WEST VALLEY, Utah (ABC4) – It was a day that Ryan Sevier will never forget. It was Feb. 21, 1992 and it was his birthday. It was also the day his mother, Margo Bond, disappeared.

“I got a phone call saying they were looking for my mom because she was missing,” Sevier recalled. “I was like, ‘What do you mean she was missing?'”

Within hours, Bond’s disappearance from Kennedy Junior High in West Valley was all over the news.

Back then a spokesman for police told ABC4 about the search.

“The janitor just told me that there are thousands of places that he knows of that you can put somebody if you wanted to, hopefully that’s not what happened,” said Sgt. Lynn Hanson.

She disappeared around 7 a.m. Bond often arrived early for work. Her car was spotted in the parking lot, as well as her coat and purse. Students started to arrive but were quickly evacuated.

After failing to find her, police issued a bulleting.

Bonds was 42-years-old and had a good marriage and life, according to friends. She was a body builder. She was described as five-foot-four and 115-pounds.

Sevier was 21-years old at the time when him his brother arrived at the scene.

“I saw the cops down there and that’s when it kind of sunk in that she was missing,” Sevier said. “You don’t expect that to happen. You never expect your mom to disappear.”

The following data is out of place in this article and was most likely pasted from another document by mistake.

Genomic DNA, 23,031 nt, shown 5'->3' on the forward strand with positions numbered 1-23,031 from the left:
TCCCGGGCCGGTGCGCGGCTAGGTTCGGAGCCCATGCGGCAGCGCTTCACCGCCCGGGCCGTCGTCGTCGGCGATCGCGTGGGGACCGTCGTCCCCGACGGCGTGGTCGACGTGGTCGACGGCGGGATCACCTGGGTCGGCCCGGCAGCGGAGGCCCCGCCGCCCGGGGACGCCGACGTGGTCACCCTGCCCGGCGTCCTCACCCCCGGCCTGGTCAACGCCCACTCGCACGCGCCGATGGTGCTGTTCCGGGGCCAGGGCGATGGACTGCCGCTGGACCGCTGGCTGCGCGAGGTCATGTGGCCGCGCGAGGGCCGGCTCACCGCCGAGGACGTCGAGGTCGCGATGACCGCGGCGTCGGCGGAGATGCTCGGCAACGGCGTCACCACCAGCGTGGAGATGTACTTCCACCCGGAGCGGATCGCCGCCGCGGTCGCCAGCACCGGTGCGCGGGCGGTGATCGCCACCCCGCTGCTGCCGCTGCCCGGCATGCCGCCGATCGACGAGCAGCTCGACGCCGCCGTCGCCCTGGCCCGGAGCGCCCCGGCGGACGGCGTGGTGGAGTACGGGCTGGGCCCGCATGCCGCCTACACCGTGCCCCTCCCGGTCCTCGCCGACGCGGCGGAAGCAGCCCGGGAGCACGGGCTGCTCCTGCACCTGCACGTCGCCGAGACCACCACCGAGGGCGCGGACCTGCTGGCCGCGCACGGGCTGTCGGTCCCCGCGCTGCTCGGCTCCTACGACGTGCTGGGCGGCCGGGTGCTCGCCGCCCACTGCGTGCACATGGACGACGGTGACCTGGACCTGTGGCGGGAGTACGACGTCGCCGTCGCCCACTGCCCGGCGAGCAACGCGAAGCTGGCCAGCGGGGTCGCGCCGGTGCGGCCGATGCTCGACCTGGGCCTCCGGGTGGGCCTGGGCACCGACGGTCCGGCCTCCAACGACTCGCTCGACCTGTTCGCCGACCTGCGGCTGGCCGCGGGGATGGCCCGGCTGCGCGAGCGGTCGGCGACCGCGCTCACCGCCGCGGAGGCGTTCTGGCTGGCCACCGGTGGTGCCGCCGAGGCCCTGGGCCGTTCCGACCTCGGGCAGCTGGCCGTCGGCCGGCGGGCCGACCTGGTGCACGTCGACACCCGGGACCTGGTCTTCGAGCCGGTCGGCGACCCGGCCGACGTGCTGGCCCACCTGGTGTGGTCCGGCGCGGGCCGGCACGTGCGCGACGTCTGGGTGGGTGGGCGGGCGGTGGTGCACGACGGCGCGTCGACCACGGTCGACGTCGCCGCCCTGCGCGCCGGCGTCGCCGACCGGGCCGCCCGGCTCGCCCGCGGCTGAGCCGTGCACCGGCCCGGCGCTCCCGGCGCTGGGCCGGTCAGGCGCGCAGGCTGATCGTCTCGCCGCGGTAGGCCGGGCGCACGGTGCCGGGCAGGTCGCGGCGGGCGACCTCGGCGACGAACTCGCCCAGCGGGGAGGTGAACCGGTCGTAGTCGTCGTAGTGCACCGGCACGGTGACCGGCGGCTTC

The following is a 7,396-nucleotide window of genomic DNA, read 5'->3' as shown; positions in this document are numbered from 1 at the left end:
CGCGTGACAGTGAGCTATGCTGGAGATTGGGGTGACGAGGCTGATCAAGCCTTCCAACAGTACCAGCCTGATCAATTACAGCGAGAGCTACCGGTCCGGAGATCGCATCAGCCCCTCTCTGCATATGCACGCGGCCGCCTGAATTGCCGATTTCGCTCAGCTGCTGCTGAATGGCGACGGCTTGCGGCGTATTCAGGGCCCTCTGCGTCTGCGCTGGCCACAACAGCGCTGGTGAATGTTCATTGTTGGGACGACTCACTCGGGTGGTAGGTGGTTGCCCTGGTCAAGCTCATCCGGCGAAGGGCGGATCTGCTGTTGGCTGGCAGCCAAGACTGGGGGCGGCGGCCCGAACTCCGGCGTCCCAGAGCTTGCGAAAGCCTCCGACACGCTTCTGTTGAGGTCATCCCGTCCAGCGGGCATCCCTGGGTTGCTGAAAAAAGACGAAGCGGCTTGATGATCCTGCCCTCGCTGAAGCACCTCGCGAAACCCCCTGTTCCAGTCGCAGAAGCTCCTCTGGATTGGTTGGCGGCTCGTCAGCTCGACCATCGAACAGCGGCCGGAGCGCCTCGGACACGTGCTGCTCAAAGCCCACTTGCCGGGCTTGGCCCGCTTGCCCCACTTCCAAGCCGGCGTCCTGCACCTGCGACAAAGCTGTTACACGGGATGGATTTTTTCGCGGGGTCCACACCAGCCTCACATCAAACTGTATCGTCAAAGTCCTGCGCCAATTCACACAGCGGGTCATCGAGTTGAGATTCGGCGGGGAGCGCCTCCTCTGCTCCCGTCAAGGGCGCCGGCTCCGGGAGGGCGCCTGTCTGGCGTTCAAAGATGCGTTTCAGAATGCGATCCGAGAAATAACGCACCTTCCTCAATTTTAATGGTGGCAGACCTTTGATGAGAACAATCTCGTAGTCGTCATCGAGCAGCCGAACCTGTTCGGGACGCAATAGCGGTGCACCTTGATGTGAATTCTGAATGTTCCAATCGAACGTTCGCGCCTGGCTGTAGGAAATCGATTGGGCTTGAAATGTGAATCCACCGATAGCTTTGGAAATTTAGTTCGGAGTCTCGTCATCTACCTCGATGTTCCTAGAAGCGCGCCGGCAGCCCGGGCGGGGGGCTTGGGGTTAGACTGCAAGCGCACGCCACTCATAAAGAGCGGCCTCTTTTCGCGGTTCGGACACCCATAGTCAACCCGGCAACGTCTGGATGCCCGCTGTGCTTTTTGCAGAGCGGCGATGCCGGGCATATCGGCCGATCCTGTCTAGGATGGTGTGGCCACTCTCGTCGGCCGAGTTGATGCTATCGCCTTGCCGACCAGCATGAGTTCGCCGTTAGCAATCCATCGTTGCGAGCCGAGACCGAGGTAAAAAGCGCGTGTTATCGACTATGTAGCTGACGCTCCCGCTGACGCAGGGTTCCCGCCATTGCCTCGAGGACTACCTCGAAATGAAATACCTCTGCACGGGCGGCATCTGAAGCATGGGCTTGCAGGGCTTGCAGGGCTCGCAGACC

Police had no idea if she left on her own or was kidnapped. They started questioning her husband.

“I have nothing to hide,” Warren Sevier told reporters in 1991. “I am on the up and up. But I am a suspect, but it seems like that until everything’ s cleared. I got that feeling in my heart that everything’s going to be okay.”

But weeks turned into months and Bond’s was still missing. No one knew if she was dead or alive. A report that she was spotted in California turned out to be false.

On June 21, her body was found in the west desert. The autopsy showed she was murdered.

“Four months to the day after Margo Bonds disappeared from a West Valley high school, her body was found in a shallow grave near Tooele county,” announced then police chief Dennis Nordfelt.

Sevier said he was devastated to learn of her death. But over the years he came to realize there was a silver lining in the discovery.

“It’s kind of comforting to actually know instead of not knowing,” he said. “Not knowing is the worst.” 

But who was responsible for Margo Bond’s murder? Wednesday in the continuing story, the shocking details of her killer will be revealed.